On the House: Retirement worries
It would make retirement easier if I could reap enough equity when I sell my current house to buy the next, and perhaps last, one with cash. That would reduce my housing expenses to property taxes, insurance, utilities, and maintenance. Since property taxes now account for more than one-third of my monthly mortgage payment, that would mean saying goodbye to New Jersey.
It would make retirement easier if I could reap enough equity when I sell my current house to buy the next, and perhaps last, one with cash.
That would reduce my housing expenses to property taxes, insurance, utilities, and maintenance. Since property taxes now account for more than one-third of my monthly mortgage payment, that would mean saying goodbye to New Jersey.
Insert your Garden State insult here. I'm not from around here originally, so I won't be offended.
Until recently, I've written about navigating the retirement years dispassionately. My parents never made it to retirement, and my grandparents lived with their daughter and son-in-law, so my personal experience is limited.
Lately, however, I've been pondering the words fixed income with considerable trepidation. I've also written voluminously about millions of Americans who have seen their retirement nest eggs scrambled by the burst housing bubble.
My concerns about housing affordability and retirement appear to be shared widely. A new study by the Center for Housing Policy in Washington finds that older adults are more likely than younger adults to have housing-affordability challenges.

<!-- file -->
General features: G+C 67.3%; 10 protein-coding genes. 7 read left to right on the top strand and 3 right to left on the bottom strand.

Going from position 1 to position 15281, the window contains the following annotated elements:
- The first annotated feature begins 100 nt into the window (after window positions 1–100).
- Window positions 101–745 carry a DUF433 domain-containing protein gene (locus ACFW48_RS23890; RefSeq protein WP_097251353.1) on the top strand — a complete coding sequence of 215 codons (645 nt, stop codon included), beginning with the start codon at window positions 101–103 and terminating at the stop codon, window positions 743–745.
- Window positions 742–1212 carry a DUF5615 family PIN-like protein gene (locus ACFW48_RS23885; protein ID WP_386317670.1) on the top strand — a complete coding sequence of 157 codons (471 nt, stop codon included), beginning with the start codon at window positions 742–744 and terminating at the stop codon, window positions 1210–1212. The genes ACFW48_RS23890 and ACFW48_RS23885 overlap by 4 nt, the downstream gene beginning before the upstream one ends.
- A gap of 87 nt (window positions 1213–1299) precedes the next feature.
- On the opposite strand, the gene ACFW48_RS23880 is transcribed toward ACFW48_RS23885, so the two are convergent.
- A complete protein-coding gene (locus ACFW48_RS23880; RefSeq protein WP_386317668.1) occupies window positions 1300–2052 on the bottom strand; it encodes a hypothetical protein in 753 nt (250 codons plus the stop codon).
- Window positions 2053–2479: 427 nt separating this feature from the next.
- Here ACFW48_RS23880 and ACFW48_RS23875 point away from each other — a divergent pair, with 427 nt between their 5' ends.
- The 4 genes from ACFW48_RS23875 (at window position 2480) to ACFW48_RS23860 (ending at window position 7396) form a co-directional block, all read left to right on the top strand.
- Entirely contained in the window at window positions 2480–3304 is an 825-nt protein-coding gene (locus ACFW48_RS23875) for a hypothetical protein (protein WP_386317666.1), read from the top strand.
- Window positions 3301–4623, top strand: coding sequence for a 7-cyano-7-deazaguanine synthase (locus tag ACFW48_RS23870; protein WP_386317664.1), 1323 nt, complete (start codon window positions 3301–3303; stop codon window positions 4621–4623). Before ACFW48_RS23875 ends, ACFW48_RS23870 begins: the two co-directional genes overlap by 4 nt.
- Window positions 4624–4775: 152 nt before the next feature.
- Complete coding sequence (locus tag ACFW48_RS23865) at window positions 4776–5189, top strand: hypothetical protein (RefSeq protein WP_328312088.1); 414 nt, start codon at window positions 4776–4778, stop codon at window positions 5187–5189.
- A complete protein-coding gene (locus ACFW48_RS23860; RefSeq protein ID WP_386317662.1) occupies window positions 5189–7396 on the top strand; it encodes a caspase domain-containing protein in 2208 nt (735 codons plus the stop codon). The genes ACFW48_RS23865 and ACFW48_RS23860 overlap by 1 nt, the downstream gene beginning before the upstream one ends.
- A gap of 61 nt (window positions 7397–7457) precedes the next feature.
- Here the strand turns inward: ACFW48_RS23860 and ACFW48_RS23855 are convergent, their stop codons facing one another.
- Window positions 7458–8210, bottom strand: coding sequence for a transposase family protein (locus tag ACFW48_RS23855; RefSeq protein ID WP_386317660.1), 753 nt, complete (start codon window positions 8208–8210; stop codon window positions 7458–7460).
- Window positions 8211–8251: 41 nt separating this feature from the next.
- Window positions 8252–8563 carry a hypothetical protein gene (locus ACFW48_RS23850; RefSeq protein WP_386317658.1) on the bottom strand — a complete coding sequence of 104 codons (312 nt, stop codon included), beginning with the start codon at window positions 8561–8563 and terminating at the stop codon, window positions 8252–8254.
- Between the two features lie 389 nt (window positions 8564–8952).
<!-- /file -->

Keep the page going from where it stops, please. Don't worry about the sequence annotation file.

As a result, the aging of the population is likely to increase the overall proportion of the country with severe housing-cost burdens.
I've written recently about the difficulties low- and moderate-income people have, here and elsewhere in the country, paying rental-housing costs. This study suggests that older adults with low and moderate incomes often lack access to "meaningful housing choices" — for example, moving into a multifamily development that would provide the services an 85-year-old might need to continue living independently.
In addition, the study contends, many older adults lack access to affordable services that could help them continue to live in their homes.
My Aunt Lena, who turns 98 June 22, still lives in her own home, though not as independently as she did a year ago.
At 93, as a passenger in a car that was T-boned by another, she broke her femur. After seven weeks in a nursing home, she was back in her house by herself, almost as active as she had been before the accident.
Last October, the freak Halloween weekend snowstorm cut power where she lives for eight days. The first night, she walked to the bathroom in the dark, missed a step, broke her hand and hip, and lay there overnight, unable to reach the medical-alert button.
She came home in mid-January, able to use her hand again and get around with a walker. The difference is that someone is with her round-the-clock now.
She can no longer cook for herself — or others, which means more to her. Aunt Lena's chief regret about the accident is all that the sauce and meatballs she had frozen thawed in the outage and had to be thrown away.
For soon-to-be-retired people who hope to pay off their mortgages or somehow not need them anymore, the Center for Housing Policy report is not encouraging.
Though 65+ homeowners are more likely than younger homeowners to have paid off their mortgages, many of them nevertheless have high housing-cost burdens.
The incomes of older adults tend to decline with age, but property taxes, maintenance, and utility costs all tend to rise over time for both older homeowners and renters.
Accumulated savings can help, but these, too, diminish with age.
So if I live to be Aunt Lena's age, I'd better think about working at least part time somewhat longer than I'd planned.
In the meantime, I'm planning to bring her homemade ravioli next week. I'm just waiting for the lab results for her sauce.
Contact Alan J. Heavens at 215-854-2472, email@example.com or@alheavens at Twitter.